Frequently Asked Business Questions: How Do I Get Started? by Forbes – Entrepreneurs

Serebral360° found a great read by Forbes – Entrepreneurs article, “Frequently Asked Business Questions: How Do I Get Started?.”

Add another layer to your #Business literacy. We at Serebral360° would love to know if the Forbes – Entrepreneurs article was helpful, leave a comment, like and share. Let’s dive in and discuss the information and put it to use to grow your business. #BusinessStrategy #ContentMarketing #WebDevelopment #BrandStrategy
Info@serebral360.com 762.333.1807 www.serebral360.com
Grap a copy of our NEW Business Stratgety Books #FFSS VOL1 and #FFSS VOL2

When starting a business, there is as much that we don’t know as there are things we’re certain of. We have a pretty good idea of what we want to accomplish, and a notion of how we want to get there, but for first-time entrepreneurs, there is often a raft of questions that are unanswered that can also go unasked. Part of that is the same fear that prevented many of us from raising our hands in school:  the fear of looking foolish, unintelligent, or uninformed in front of others. But another part of it is that many new founders aren’t sure where to start with their questions or even the right questions to ask.

An interior of desks with computer and model of a house in modern spacious office.

Getty

In this series, I’ll tackle the biggest questions entrepreneurs should be looking to ask at various points in the life-cycle of their business and highlighting some of the unknown facts or aspects that otherwise go overlooked.

One of the first and most important questions facing many a founder is, “How do I get started turning my idea into a business?” It’s a big and broad question, and answers can range from the practical to the philosophical. Experts weigh in on how to approach and think about your fledgling enterprise if you want it to become your full-time occupation. For the purposes of this piece, I’ll be focusing on one very tangible first step that every founder should tackle at that outset: business formation.

Creating a business entity can seem daunting, and it’s easy to put it off while you’re still in the stage where your idea is turning over in your mind. But as soon as you’re ready to make that idea a reality, you need to create an entity for your business. A business entity is a foundation to build your company on; it allows you to operate and pay taxes as a business, protects your personal assets in cases of liability, and eventually will allow you to fundraise. In short, you’re going nowhere without a business entity.

At the outset, you can choose if you want to operate your business as a sole proprietorship, a partnership, or a limited liability company (LLC).  Sole proprietorships don’t require any formation but aren’t a separate business entity, meaning that your personal assets aren’t protected from your business liabilities. So really it’s not a choice. Partnerships can be structured as either limited partnerships or limited liability partnerships, depending on how much risk each partner wants to be exposed to and how much control each should be granted. An LLC allows parties to protect their personal assets against liability in most cases, and allows for profits to be passed through to your personal income without having to pay corporate tax; however, LLCs might have to be dissolved and reformed as members join or leave, so be aware if you’re considering changes to ownership or partnership down the line.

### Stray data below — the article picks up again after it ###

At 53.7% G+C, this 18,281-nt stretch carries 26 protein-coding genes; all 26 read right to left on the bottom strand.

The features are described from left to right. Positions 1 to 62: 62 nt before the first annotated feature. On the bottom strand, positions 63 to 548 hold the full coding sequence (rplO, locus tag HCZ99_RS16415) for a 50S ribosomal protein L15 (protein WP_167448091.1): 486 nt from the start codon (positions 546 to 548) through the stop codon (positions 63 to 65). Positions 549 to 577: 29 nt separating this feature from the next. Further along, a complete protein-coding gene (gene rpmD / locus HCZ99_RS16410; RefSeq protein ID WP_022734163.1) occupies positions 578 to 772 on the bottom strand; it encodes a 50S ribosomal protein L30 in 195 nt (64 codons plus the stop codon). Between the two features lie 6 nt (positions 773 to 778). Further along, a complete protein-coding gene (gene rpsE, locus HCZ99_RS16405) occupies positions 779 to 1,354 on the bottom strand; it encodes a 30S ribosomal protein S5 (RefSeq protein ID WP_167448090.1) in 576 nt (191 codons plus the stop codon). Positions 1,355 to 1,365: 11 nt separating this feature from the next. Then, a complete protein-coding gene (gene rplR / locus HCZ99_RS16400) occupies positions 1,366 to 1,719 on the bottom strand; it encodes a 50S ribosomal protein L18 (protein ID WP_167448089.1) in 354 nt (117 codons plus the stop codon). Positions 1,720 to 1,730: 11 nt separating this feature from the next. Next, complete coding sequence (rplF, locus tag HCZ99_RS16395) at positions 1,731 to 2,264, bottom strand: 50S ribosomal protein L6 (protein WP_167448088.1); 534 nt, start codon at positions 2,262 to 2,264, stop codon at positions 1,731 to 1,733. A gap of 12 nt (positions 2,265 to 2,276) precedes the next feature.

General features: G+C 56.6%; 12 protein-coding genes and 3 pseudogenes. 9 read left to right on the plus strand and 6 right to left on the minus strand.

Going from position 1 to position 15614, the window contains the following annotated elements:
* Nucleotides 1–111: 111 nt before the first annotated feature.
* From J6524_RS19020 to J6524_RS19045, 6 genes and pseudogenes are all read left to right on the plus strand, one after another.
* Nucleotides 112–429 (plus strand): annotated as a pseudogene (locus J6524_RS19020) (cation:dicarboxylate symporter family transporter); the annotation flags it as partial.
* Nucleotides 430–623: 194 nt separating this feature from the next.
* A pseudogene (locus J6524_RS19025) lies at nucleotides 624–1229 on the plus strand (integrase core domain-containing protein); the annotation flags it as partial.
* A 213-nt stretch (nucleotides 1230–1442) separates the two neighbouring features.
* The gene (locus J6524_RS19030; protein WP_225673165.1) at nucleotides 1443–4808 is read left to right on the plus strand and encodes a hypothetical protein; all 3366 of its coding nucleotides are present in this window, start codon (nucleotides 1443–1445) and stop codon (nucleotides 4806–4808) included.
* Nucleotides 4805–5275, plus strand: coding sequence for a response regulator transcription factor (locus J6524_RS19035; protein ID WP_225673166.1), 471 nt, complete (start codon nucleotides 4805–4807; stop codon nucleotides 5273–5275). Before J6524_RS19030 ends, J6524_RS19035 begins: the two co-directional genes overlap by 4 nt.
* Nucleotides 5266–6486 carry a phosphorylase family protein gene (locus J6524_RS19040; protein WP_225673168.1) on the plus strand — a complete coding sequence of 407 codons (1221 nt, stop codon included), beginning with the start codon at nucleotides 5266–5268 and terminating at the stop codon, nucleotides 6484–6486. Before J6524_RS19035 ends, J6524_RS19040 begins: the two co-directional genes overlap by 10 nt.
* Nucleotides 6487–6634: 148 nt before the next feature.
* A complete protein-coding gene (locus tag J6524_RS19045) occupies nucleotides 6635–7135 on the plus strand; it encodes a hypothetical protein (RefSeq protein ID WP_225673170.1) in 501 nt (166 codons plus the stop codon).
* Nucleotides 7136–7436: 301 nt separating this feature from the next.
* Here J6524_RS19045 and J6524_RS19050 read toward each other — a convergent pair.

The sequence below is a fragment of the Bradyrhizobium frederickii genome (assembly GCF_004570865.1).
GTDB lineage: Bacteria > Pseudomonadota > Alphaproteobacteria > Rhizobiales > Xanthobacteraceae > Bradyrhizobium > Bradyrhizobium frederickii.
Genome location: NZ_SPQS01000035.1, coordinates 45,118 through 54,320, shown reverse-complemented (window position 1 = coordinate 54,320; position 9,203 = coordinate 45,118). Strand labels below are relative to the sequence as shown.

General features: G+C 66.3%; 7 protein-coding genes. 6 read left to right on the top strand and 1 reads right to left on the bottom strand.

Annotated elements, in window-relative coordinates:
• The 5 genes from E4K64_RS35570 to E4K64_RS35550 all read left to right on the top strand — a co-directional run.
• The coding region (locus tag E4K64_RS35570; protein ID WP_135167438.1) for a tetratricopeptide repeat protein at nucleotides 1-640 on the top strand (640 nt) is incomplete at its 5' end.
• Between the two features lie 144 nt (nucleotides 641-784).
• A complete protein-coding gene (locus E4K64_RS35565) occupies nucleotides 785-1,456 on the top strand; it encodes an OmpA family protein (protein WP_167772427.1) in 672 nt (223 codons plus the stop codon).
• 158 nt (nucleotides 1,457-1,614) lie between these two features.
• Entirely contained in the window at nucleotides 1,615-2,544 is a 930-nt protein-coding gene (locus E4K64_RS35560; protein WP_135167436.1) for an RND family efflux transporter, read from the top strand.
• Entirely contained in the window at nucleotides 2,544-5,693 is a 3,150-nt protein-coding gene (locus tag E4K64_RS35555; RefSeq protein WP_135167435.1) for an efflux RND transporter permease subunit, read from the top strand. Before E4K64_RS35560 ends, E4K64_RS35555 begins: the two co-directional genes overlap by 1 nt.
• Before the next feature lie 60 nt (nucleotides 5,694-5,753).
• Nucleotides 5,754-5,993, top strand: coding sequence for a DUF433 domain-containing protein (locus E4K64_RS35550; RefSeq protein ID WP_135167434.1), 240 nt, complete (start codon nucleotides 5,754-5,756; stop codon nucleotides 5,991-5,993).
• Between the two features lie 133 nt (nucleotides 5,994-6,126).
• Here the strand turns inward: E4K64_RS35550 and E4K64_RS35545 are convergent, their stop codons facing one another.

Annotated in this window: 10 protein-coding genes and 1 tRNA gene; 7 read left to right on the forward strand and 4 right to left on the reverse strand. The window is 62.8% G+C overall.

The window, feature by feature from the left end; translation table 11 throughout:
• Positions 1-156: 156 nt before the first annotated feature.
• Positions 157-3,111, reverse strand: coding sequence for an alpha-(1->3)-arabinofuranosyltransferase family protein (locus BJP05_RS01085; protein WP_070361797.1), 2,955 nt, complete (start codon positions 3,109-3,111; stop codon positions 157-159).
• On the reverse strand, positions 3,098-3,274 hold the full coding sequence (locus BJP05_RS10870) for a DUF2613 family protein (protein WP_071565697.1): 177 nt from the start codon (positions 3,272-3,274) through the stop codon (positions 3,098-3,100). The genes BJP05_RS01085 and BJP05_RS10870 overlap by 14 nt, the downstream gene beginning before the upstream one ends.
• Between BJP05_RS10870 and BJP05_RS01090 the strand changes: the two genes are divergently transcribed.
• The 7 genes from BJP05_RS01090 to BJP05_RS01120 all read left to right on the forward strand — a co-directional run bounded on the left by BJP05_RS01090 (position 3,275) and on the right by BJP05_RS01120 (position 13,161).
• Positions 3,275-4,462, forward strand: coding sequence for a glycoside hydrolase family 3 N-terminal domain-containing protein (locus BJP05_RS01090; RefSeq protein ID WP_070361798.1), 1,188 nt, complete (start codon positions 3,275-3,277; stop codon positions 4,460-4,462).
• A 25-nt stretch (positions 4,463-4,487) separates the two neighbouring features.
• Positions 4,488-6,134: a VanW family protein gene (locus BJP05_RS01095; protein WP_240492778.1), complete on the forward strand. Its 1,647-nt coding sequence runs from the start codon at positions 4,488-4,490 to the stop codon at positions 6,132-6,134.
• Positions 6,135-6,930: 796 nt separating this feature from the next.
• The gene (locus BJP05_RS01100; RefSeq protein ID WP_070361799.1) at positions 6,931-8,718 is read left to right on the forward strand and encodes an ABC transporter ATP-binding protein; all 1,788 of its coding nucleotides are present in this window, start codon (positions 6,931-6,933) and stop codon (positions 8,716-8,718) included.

Incorporation in an option that allows you to keep your business assets and liability entirely separate from your personal finances, although corporations are more costly to form and have a greater onus when it comes to recordkeeping and reporting. The two most common types of corporations are the basic corporation, called a C-corp, and the S-corp, which offers some different benefits and some unique limits that the C-corp doesn’t share. While both entities can bring in revenue, S-corps are able to avoid taxation, including double taxes in some cases, [aid by C-corps, by allowing profits to be passed to the personal income of its owners. S-corps are also limited to 100 shareholders, whereas C-corps have no such limitation.  There are also options for a benefit corporation (B corp), a close corporation, or a nonprofit organization, although all three fit in a more narrow scope than the average for-profit business. In any of these cases, it’s best to consult with a business attorney to make sure that you’re making the correct decision and avoid any mistakes on the paperwork.

Creating a business entity isn’t the end of the work necessary to get your business established on a firm footing; it can be considered the first step on a path to the marketplace or turning onto the on-ramp that takes you to the highway. There’s still work to be done across every area of your business, and miles to go before you sleep. But taking that important first step in the right direction should give you the confidence to move forward knowing that your business can be on a solid foundation. #onwards.

June 4, 2019 at 09:18AM
https://www.forbes.com/sites/maryjuetten/2019/06/04/frequently-asked-business-questions-how-do-i-get-started/
Forbes – Entrepreneurs
http://www.forbes.com/entrepreneurs/
http://bit.ly/2CMy7Yu